False witness is so easy to bear, and although I haven’t exactly been secretive about my lack of grace in motherhood, I am still often ashamed of the way that parenting can fill me and drain me in equal measure. The presumed narrative, of course, is that mother-love is a pre-ordained superpower; an innate shield against the dark moments of selfishness. But I haven’t found this to ring true. My survival tactics have mostly been staccato, shallow, and short-term. Thaw the chicken. Write the poem. Grade the papers. Do not forget preschool pickup. Drop off a check for taekwondo. Drink. Fix the poem. Drive to the birthday party, and do pelvic floor exercises at each red light. Order a pizza. Do housework in spurts. Write in sprints. Make more bubble-gum-flavored toothpaste appear from the tube that the child has insisted is empty. Research vasectomies.
A woman’s body, after giving birth, is expected to return to its former contours as quickly as possible. But this isn’t so for our minds. Seemingly, our thoughts are supposed to go the way of our picture-perfect nurseries: pastel and subdued. The autonomy of my mind dissipated when I became a mother; I permanently lost access to solitude. What were once the private actions of my brain—daydreams, narcissism, perversions, creativity, scholarship, miscellany—are now swamped by the intrusion of parenting.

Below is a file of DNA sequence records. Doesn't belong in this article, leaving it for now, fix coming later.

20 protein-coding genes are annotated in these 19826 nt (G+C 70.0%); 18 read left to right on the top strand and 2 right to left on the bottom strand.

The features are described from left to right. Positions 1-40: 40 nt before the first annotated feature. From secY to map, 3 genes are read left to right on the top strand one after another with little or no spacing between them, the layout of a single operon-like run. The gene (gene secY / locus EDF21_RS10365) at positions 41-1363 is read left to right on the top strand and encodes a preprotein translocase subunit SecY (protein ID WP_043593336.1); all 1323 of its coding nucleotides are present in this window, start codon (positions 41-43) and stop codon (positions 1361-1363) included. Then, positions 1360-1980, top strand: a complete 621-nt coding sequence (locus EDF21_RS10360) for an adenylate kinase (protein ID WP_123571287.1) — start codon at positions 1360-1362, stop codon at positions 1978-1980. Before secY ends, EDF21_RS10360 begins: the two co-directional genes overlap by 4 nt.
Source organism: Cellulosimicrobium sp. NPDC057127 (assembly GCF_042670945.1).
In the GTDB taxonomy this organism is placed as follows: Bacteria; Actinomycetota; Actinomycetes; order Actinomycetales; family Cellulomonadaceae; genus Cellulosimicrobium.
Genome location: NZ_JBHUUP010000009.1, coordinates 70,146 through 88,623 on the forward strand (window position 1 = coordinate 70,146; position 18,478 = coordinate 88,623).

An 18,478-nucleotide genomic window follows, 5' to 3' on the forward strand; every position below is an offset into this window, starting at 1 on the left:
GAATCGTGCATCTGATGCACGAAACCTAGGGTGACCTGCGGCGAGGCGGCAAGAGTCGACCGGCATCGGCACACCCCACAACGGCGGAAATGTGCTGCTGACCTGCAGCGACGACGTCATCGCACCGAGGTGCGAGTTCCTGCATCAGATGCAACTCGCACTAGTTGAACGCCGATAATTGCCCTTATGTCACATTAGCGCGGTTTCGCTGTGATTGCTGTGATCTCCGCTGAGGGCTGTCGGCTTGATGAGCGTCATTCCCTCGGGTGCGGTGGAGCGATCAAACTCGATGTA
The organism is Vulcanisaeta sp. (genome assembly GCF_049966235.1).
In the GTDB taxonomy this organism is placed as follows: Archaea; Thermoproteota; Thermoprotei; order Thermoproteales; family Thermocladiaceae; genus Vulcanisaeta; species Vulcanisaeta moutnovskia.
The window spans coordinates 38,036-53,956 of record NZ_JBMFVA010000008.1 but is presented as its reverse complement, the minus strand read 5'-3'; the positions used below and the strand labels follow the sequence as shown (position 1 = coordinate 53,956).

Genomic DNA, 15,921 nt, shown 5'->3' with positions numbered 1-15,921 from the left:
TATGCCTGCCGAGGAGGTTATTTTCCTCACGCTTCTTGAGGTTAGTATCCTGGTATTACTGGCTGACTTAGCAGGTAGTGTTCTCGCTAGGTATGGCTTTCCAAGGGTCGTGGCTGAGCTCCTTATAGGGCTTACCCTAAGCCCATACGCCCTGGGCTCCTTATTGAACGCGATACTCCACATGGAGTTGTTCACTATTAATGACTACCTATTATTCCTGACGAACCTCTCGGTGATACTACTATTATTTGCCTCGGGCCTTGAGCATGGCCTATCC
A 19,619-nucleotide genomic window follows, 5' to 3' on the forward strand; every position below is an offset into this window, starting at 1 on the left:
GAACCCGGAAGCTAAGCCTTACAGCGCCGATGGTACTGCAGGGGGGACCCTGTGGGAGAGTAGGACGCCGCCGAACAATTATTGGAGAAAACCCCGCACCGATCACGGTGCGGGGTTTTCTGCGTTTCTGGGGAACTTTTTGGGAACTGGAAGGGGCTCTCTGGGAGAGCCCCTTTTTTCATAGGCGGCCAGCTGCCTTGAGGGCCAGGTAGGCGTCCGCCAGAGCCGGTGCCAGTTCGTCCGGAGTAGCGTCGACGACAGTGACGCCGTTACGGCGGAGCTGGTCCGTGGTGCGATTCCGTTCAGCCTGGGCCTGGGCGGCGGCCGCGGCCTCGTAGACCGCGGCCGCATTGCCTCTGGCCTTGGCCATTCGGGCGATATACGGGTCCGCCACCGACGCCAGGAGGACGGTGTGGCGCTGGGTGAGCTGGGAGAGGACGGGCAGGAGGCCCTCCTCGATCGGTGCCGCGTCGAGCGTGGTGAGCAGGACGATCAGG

But these days, there is a bit more…negative space… around the three of us. It’s colder, but also somehow easier to breathe. I cook dinner, Milo and Felix orbiting around me, and I turn the dance music louder, imagining that I can bottle their laughter as we bounce around the kitchen. Somehow, they don’t seem to know that we’re dancing on a sinking ship every night before bath time. I have always had a sharp tendency and a high threshold for self-delusion, and I worry that maybe they’ve inherited this. But Milo, without asking anymore, only sets the table for three.